“When men are dead, they enter history. When statues are dead, they enter art. This botany of death is what we call culture.” This is the opening line of the film by Marker and Resnais, a reflection on the absorption and exploitation of black culture by the West. Les statues meurent aussi is a meditation on the futile efforts to evade death. It was also one of the first films to openly denounce French colonisation in Africa. Banned for more than ten years and cut by French censorship in one third of its original length, this documentary invites us to think how film faces acculturation processes. A pioneer in the genre, even when it is wrapped in the paternalism of its time, Les statues meurent aussi is a statement by two unique filmmakers.
Born in France in 1921, Chris Marker is a writer, photographer, filmmaker, multimedia artists, and documentary maker. He began his career as a member of the French Left Bank, or Rive Gauche, a group associated with the French New Wave, or Nouvelle Vague. His conceptual films seek to shake spectators’ convictions and looks. His most famous works include Lettre de Sibérie (1957), La jetée (1962), Le fond de l’air est rouge (1977), Sans soleil (1983), and the essay films on Akira Kirosawa, A.K. (1985), and Andrei Tarkovsky, Une journée d’Andrei Arsenevitch (2000). Marker lives in Paris.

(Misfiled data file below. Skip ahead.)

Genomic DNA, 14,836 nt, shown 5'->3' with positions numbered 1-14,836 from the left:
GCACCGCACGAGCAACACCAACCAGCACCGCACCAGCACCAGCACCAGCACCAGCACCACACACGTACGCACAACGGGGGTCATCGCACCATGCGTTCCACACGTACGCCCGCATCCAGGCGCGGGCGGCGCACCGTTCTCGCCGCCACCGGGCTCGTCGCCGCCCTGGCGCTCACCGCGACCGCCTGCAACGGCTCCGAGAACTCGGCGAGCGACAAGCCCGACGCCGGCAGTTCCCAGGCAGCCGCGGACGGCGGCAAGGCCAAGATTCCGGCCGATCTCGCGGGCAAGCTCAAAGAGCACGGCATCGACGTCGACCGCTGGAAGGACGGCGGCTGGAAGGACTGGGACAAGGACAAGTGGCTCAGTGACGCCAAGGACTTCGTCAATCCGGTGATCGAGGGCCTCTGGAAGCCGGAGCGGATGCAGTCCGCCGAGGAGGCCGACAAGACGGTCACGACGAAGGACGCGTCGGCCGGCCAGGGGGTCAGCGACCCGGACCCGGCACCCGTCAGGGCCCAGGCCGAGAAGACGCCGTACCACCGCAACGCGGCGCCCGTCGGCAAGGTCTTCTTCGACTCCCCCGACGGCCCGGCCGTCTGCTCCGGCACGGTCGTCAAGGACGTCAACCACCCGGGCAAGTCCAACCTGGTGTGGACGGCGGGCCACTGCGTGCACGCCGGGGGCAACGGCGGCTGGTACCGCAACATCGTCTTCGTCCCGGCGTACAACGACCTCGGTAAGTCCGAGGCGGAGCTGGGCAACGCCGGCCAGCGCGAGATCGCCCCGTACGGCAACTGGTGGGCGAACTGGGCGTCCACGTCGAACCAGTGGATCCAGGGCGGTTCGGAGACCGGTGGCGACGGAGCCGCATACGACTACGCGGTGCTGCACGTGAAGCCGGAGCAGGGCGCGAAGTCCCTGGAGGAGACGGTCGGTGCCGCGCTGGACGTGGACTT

Resnais (Vannes, 1922) shot his first 8mm short film when he was 14, before studying at the Institut des hautes études cinématographiques in Paris. His first feature film, Hiroshima mon amour (1959), won the Critics’ Special Award at the Cannes Film Festival and became the flagship of the French New Wave, or Nouvelle Vague. Considered to be the architect of a revolution in film scriptwriting, Resnais has always made his films with the same amount of freedom as in the beginnings, creating a body of unusual, unique work.